No one treated me with any more or less respect after that. No one talked about it at all. Life went on, minus Myopic, which meant it was no different.
Indeed, the only effect I can record is this—that from then on I seemed to be regarded as one of those people it was very sensible to place yourself behind when playing the game of Trojan Crunch.
Leon Uris was a man with a great skill for turning recent history into terrific drama. Exodus was his best work, and I learned all about the ejection of the British from Israel as well as some in depth stuff about the Nazi prison camps. What made Uris superior at this form was his restraint—he refused to exaggerate for the benefit of his heroes, which was quite an achievement for in those days you had to stick to the formula to succeed. Making the formula fit the facts—it was quite a feat.
Unfortunately, his writing ability did not measure up to the enormity of his task. Perhaps it was the effect of writing about factual events from the point of view of a journalist, but his technique was always bland and efficient, and never interesting. Despite the monumental and fascinating events that he described, he was always just a little bit flat. There was a strange magnificent tediousness about it all. The result was that the reader became trapped—growing increasingly bored but knowing the work was far too important to give up on. It all became quite a chore to get through.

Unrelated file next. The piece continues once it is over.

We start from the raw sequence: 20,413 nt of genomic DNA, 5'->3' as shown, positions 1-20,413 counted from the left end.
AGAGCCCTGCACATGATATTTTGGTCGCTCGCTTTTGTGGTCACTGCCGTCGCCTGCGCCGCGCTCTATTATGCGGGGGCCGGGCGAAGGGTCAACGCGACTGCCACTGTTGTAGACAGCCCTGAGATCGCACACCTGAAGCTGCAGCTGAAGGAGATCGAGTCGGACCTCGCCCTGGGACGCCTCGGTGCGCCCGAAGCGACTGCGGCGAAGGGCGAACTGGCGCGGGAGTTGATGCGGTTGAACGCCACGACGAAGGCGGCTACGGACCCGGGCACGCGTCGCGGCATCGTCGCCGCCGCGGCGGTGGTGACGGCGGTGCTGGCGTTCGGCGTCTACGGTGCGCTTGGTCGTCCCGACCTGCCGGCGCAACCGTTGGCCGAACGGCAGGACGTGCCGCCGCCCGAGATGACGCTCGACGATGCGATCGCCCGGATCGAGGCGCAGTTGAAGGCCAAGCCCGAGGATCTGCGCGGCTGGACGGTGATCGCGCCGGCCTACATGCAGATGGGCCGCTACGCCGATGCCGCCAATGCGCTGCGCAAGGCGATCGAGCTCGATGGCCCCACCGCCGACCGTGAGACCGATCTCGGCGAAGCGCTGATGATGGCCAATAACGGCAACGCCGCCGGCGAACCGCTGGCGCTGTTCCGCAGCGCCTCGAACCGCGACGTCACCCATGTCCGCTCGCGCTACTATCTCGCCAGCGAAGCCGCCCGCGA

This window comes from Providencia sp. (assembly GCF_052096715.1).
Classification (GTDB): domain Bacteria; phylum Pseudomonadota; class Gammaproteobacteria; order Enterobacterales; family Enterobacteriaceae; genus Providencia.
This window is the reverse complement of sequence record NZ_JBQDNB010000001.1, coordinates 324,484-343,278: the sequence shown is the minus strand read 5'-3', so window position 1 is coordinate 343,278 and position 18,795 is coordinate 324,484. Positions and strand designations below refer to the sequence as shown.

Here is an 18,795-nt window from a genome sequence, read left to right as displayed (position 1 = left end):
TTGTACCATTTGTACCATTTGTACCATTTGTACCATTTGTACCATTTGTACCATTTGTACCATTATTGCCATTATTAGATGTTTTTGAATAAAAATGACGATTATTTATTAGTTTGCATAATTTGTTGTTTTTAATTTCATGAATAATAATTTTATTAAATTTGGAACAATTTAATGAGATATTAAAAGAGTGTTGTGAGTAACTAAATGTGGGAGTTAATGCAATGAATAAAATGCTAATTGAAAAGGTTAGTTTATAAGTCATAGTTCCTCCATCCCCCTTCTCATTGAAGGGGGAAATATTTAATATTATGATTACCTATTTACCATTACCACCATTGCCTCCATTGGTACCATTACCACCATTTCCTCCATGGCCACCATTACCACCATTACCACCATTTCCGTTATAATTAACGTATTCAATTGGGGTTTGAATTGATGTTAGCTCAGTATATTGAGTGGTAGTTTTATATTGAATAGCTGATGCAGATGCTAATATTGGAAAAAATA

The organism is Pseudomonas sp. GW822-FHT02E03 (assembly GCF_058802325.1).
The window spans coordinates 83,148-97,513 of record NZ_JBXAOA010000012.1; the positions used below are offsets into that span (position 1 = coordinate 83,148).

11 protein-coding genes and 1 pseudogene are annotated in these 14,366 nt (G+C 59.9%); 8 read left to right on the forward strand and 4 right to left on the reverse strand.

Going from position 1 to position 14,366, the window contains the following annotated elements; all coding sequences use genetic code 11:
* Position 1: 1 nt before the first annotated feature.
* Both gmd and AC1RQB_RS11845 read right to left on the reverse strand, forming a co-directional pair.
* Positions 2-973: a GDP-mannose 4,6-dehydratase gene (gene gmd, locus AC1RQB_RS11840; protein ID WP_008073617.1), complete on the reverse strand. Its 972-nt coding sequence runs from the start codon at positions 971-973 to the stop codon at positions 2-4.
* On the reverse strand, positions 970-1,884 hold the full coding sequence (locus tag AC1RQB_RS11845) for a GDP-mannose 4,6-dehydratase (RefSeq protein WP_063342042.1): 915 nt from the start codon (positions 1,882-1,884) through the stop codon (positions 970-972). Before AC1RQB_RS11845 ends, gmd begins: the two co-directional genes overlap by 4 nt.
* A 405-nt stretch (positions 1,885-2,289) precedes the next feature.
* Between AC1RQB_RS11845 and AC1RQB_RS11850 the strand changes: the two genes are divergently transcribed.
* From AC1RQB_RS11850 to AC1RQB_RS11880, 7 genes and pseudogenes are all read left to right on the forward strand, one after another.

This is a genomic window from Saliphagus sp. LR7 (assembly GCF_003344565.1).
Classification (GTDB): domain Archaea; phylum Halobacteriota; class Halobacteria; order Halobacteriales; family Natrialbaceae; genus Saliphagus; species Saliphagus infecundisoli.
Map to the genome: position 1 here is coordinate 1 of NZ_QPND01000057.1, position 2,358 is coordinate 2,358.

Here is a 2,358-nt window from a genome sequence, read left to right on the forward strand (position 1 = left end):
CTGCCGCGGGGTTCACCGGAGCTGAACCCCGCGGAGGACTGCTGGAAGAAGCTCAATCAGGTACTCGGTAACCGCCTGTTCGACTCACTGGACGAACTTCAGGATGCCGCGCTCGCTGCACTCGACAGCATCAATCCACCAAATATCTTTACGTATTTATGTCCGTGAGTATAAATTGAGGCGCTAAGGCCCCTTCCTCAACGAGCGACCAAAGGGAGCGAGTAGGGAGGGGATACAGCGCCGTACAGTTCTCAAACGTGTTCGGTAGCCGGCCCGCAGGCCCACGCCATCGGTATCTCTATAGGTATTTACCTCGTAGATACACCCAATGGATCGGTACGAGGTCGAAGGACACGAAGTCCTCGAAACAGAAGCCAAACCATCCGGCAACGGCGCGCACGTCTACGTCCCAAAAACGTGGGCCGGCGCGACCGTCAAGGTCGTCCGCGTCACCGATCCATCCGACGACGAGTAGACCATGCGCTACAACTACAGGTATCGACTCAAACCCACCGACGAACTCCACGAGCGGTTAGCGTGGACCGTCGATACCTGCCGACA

And there was a problem with the method as well—Ari Ben Canaan was far more like a movie hero than a real person (Paul Newman played him to perfection in the movie which kinda proves the point) and all the other characters suffered similarly to some degree. The result was that he denied the reader the opportunity of suspension of disbelief, and therefore was never quite believable even though you knew he was telling the truth. Somehow, even at that tender age, I suspected that this was the way they wanted the story to be told, rather than the way it really was.